A reader takes me to task for the "venom and sarcasm" laced into my response to Jacob Weisberg's piece on how social conservatives have supposedly sold out family values for the sake of pro-life absolutism. It's true - I was a bit venomous. Hopefully it won't become a habit. I generally try to steer clear of overheated rhetoric where abortion is concerned, since I know my own views on the subject are somewhat outside the American mainstream, and I suspect that many (if not most) of my readers don't share them; given these consideration, I don't think there's to be gained for anybody if I write about the topic in a constant state of moralistic dudgeon.

But sometimes a touch of venom is appropriate. Many defenders of the current abortion laws want to make a distinction between being pro-choice - a position that treats abortion as a tragic practice that can't be regulated without violating a woman's fundamental right to privacy - and being actively pro-abortion. That's fair enough. But Weisberg wasn't making a pro-choice argument; he was making the case for abortion as a positive social good, a necessary building block of a healthy society, a practice that makes stable families possible. Worse, he didn't have the cojones to come right out and say it; instead, he wanted to pass the pro-abortion buck to the pro-family Right, casting his argument as something conservatives ought to believe if they were really serious about the importance of the nuclear family. Worse still, he was using an actual, ongoing and very public pregnancy, as opposed to hypothetical one, as the context for his pro-abortion argument - which means that stripped to its essence, this was a piece about why Bristol Palin should have aborted her unborn child/fetus/whatever you want to call it, and why conservatives and liberals alike should have cheered her for doing so. I'm sure that child will be just delighted to learn, when he grows up enough to understand the circumstances of his birth, that the editor-in-chief of a major national magazine publicly argued that he should have been vacuumed out of his mother's womb during his first trimester of existence - all for the sake of family values, of course.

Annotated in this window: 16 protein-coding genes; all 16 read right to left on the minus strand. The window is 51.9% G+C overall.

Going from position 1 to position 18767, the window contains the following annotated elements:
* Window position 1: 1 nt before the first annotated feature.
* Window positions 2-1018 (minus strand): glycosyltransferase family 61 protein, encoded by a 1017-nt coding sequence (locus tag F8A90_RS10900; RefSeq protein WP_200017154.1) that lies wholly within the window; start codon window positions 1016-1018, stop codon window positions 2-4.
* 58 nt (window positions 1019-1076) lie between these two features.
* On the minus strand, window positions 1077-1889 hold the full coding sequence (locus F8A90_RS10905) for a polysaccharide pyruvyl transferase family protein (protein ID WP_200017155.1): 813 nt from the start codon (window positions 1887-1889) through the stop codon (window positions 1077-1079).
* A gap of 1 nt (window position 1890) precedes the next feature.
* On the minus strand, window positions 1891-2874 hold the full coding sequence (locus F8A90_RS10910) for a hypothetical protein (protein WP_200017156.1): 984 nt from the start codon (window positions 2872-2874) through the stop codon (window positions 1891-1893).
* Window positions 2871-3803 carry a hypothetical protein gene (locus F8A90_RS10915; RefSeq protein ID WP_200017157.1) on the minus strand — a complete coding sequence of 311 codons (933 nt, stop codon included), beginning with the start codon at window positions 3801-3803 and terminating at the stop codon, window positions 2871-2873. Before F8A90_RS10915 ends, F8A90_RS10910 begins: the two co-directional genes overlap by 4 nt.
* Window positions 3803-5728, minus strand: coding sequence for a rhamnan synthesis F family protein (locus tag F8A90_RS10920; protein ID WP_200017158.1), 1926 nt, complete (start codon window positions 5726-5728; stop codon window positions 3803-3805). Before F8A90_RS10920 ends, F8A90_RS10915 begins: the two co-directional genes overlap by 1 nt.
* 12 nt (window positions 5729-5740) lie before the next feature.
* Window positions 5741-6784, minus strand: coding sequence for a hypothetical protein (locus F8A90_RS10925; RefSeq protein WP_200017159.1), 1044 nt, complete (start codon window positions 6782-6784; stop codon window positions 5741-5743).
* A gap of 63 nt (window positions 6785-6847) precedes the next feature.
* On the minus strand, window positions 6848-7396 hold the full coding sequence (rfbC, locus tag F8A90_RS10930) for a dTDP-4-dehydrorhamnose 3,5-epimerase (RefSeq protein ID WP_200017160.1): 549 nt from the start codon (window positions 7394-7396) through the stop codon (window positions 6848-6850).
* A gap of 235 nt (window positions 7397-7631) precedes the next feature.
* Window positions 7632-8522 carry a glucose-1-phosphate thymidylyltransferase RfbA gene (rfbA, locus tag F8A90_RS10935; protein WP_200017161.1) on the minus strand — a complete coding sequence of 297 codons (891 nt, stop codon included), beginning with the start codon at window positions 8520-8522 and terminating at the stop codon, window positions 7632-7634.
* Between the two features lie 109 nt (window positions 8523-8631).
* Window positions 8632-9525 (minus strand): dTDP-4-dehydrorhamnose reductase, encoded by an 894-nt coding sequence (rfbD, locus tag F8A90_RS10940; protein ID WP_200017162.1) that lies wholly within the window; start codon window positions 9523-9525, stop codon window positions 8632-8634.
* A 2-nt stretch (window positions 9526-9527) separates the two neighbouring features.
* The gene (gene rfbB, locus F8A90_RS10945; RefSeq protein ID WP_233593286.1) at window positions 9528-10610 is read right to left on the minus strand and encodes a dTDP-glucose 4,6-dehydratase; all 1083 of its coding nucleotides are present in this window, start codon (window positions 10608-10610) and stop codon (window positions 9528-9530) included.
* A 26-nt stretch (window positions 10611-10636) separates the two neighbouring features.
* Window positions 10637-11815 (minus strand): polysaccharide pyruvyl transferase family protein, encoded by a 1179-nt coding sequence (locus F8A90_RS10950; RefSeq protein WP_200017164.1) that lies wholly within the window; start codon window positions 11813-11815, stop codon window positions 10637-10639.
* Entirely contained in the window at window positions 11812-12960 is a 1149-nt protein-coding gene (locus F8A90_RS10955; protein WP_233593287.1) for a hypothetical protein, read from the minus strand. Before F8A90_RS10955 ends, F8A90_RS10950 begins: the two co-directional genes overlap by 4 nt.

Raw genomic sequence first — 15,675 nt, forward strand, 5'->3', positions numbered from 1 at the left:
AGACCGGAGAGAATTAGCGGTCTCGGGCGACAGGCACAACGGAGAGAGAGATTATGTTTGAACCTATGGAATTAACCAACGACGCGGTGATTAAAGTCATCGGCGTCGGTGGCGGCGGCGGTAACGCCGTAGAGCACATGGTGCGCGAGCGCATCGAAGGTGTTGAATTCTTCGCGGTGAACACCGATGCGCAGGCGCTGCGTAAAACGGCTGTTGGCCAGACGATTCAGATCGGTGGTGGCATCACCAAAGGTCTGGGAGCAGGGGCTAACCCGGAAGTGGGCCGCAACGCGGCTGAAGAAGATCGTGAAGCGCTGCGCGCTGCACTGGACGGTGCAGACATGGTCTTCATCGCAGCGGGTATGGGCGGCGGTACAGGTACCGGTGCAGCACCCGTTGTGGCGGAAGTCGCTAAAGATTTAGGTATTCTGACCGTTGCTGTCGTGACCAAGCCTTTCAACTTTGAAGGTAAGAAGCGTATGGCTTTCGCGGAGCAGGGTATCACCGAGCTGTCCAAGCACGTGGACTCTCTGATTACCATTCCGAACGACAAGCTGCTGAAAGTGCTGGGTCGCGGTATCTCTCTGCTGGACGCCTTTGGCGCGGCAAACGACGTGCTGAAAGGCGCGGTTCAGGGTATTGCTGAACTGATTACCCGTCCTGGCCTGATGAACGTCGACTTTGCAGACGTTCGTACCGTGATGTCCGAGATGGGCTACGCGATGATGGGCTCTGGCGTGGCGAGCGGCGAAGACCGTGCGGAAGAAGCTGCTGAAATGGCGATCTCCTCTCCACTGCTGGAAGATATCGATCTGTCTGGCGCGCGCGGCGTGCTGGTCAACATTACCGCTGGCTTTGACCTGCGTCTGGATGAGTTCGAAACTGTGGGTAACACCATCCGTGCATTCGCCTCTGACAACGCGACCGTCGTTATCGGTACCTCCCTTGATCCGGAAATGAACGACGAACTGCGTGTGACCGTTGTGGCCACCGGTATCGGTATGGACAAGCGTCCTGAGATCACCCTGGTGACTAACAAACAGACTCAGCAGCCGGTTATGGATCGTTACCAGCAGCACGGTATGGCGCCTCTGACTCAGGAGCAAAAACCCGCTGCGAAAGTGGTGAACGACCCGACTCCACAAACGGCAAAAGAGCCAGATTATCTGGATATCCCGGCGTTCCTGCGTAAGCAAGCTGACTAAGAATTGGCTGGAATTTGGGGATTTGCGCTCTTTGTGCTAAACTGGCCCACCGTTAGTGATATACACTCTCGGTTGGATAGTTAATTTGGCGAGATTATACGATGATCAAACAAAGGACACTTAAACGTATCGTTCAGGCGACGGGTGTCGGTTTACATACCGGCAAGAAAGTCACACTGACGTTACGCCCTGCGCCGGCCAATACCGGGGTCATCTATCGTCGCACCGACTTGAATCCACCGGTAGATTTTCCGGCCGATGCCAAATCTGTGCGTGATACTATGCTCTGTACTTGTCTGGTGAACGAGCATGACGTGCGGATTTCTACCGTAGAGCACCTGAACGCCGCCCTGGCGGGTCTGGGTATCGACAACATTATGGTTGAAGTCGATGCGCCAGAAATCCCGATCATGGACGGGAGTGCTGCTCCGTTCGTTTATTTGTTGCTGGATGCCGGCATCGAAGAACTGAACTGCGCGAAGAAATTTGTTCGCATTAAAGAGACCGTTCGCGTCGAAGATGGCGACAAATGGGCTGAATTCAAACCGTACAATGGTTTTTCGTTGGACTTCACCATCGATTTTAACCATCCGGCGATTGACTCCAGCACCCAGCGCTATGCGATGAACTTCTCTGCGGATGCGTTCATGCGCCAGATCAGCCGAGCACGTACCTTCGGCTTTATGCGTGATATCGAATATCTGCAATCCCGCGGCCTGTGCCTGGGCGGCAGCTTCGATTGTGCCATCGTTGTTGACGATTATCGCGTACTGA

We want to hear what you think about this article. Submit a letter to the editor or write to letters@theatlantic.com.